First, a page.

Reports and Studies
Fox Valley Technical College- National Criminal Justice Training Center (NCJTC)
ABSTRACT: The Center supports programs that have provided vital training and technical assistance to criminal justice and child protection professionals across America for nearly two decades. With the launch of the NCJTC new website, they are continuing to support many grant programs. They also plan to expand the program offerings and make them available to a broader audience. If you have a question about the NCJTC, please contact (855) 866-2582, or by email at email@example.com. For questions as they relate specifically to the AMBER Alert Training and Technical Assistance Program, please contact 877-71-AMBER or firstname.lastname@example.org.
Phil Keith, Program Director
AMBER Alert Training and Technical Assistance Program A U.S. Department of Justice Initiative Office of Justice Programs Fox Valley Technical College 877-71-AMBER (877-712-6237)
BOLO Newsbrief: Police Consolidation, Regionalization, and Shared Devices
ABSTRACT: To facilitate the sharing of research and experience-based lessons on regionalization, consolidation, and shared police services, the Michigan State University (MSU) School of Criminal Justice, through its Police Executive Development Series, hosted more than 75 national and Michigan police leaders at a 3 day event. The event, occurring on September 27?29, 2011, included an overview of sharing public safety services and consolidation, presentations on similar initiatives elsewhere, and discussion of these issues in Michigan. This report summarizes the key discussions, conclusions, and lessons of the symposium.
Product Counterfeiting: Evidence-Based Lessons for the State of Michigan
PRESS RELEASE: http://news.msu.edu/story/10384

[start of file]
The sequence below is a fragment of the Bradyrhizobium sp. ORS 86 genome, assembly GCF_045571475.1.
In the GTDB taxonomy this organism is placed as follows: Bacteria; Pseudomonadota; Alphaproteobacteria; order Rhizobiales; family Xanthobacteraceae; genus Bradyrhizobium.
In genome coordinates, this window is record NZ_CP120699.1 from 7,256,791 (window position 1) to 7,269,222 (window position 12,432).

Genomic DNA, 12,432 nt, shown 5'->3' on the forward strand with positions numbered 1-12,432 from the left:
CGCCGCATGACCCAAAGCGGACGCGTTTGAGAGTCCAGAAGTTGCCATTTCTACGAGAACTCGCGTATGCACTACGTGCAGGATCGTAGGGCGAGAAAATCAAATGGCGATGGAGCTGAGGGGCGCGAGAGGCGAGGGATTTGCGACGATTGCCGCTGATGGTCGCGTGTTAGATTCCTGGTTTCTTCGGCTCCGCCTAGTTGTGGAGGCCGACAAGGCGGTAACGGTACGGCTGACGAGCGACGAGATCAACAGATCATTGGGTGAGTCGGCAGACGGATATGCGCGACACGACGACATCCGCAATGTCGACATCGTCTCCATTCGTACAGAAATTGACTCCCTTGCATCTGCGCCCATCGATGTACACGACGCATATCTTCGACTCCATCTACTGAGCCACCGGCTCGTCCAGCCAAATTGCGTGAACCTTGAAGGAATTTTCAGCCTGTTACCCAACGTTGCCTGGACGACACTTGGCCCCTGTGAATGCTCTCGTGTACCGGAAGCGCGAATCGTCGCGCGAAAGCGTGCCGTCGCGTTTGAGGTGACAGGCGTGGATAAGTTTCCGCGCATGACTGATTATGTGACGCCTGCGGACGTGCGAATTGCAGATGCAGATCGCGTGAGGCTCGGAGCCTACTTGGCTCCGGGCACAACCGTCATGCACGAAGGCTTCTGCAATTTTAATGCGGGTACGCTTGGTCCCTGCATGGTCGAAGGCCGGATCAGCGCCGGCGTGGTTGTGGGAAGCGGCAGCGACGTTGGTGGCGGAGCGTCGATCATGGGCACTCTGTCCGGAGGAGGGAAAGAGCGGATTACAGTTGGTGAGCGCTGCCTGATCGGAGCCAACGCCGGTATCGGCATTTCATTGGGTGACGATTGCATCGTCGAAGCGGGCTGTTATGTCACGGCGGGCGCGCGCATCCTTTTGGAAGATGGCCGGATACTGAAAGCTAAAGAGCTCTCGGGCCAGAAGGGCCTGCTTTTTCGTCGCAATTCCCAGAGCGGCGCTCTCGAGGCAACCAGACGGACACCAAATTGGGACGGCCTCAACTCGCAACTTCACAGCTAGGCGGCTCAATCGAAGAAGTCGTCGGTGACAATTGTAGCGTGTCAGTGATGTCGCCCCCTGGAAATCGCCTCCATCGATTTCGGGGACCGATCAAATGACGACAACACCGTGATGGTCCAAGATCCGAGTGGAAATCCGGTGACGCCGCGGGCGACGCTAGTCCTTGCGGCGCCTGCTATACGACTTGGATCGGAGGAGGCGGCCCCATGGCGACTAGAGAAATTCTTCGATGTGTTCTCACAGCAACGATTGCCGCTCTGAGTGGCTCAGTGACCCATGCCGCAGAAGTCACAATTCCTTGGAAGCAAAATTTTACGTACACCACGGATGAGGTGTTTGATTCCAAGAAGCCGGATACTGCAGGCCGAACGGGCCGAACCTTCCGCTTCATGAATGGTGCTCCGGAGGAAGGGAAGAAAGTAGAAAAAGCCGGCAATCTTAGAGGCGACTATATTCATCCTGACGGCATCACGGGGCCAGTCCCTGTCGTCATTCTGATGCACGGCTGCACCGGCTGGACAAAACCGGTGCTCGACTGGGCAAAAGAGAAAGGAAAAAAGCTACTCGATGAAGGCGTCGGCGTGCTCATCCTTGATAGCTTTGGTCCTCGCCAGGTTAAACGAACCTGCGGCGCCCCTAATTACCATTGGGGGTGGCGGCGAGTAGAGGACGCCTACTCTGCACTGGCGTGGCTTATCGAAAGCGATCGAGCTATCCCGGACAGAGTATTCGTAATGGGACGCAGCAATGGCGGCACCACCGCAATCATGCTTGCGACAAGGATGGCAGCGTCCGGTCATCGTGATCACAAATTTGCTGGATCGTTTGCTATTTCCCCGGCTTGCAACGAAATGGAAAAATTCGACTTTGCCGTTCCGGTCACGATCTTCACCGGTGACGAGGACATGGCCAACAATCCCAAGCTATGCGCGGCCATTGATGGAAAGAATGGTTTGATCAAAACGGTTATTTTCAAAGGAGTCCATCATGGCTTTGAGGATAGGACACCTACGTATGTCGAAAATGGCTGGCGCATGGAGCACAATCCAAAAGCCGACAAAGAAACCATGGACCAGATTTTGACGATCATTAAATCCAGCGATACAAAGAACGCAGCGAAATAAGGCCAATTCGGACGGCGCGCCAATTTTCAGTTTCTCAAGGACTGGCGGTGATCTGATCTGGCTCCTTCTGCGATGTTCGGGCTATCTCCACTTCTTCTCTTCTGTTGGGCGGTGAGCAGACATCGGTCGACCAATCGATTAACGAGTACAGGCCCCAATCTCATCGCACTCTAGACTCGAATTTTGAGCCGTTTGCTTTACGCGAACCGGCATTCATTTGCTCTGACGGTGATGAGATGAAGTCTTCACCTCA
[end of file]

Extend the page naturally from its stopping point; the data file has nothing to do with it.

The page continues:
ABSTRACT: Product counterfeiting represents a range of criminal activities associated with intellectual property rights infringement and focuses on material goods. Nearly any product, from pharmaceuticals and food to auto parts and electronics, can be counterfeited. Although the precise extent of product counterfeiting is not known, by most accounts the problem is substantially large and growing. What makes product counterfeiting particularly troublesome is its detrimental effects on public health and safety, jobs and tax bases, and corporate innovation and profitability. To date there has been no empirical examination of the risk Michigan faces from product counterfeiting. To help policymakers better understand and respond to this problem, this paper introduces the topic of product counterfeiting and develops lessons based on a systematic examination of Michigan-based product counterfeit incidents as evident in open sources. This evidence-based assessment is meant to generate discussion about this crime in Michigan and potential steps for addressing it. Part of an internally reviewed series sponsored by the Michigan State University (MSU) Anti-Counterfeiting and Product Protection Program, this paper has not undergone formal peer review. For more information about this report, please contact Justin Heinonen at email@example.com. This research was funded in part by a grant from MSU’s Applied Public Policy Research Program (MAPPR) facilitated by the Institute for Public Policy and Social Research (IPPSR). This program is made possible through funding allocated by the State of Michigan to develop expertise for Michigan’s policymaking community.